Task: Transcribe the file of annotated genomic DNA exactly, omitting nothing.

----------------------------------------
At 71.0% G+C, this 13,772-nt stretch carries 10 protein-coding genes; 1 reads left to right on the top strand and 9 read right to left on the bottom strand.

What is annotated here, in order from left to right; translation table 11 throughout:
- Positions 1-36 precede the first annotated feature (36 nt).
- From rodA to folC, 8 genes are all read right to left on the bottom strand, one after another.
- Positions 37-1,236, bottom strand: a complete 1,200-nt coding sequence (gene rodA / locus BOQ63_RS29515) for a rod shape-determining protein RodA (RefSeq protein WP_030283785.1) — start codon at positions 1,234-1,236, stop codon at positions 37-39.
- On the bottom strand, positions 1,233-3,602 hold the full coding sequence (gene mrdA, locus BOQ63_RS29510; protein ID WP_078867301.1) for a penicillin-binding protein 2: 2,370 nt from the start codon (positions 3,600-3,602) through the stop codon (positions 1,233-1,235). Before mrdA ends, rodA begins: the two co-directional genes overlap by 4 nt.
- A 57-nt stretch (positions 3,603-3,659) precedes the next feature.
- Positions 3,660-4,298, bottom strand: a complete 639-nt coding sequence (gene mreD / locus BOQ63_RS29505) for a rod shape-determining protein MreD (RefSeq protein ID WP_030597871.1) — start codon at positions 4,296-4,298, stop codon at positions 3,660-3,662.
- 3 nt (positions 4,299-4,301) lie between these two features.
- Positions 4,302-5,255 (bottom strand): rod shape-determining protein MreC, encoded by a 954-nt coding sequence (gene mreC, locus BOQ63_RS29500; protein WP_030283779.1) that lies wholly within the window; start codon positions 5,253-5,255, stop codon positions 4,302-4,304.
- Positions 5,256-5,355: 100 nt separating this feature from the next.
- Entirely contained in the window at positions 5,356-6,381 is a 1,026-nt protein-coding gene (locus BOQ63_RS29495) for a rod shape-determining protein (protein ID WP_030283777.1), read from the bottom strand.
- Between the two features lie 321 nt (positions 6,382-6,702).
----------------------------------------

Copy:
At 71.0% G+C, this 13,772-nt stretch carries 10 protein-coding genes; 1 reads left to right on the top strand and 9 read right to left on the bottom strand.

What is annotated here, in order from left to right; translation table 11 throughout:
- Positions 1-36 precede the first annotated feature (36 nt).
- From rodA to folC, 8 genes are all read right to left on the bottom strand, one after another.
- Positions 37-1,236, bottom strand: a complete 1,200-nt coding sequence (gene rodA / locus BOQ63_RS29515) for a rod shape-determining protein RodA (RefSeq protein WP_030283785.1) — start codon at positions 1,234-1,236, stop codon at positions 37-39.
- On the bottom strand, positions 1,233-3,602 hold the full coding sequence (gene mrdA, locus BOQ63_RS29510; protein ID WP_078867301.1) for a penicillin-binding protein 2: 2,370 nt from the start codon (positions 3,600-3,602) through the stop codon (positions 1,233-1,235). Before mrdA ends, rodA begins: the two co-directional genes overlap by 4 nt.
- A 57-nt stretch (positions 3,603-3,659) precedes the next feature.
- Positions 3,660-4,298, bottom strand: a complete 639-nt coding sequence (gene mreD / locus BOQ63_RS29505) for a rod shape-determining protein MreD (RefSeq protein ID WP_030597871.1) — start codon at positions 4,296-4,298, stop codon at positions 3,660-3,662.
- 3 nt (positions 4,299-4,301) lie between these two features.
- Positions 4,302-5,255 (bottom strand): rod shape-determining protein MreC, encoded by a 954-nt coding sequence (gene mreC, locus BOQ63_RS29500; protein WP_030283779.1) that lies wholly within the window; start codon positions 5,253-5,255, stop codon positions 4,302-4,304.
- Positions 5,256-5,355: 100 nt separating this feature from the next.
- Entirely contained in the window at positions 5,356-6,381 is a 1,026-nt protein-coding gene (locus BOQ63_RS29495) for a rod shape-determining protein (protein ID WP_030283777.1), read from the bottom strand.
- Between the two features lie 321 nt (positions 6,382-6,702).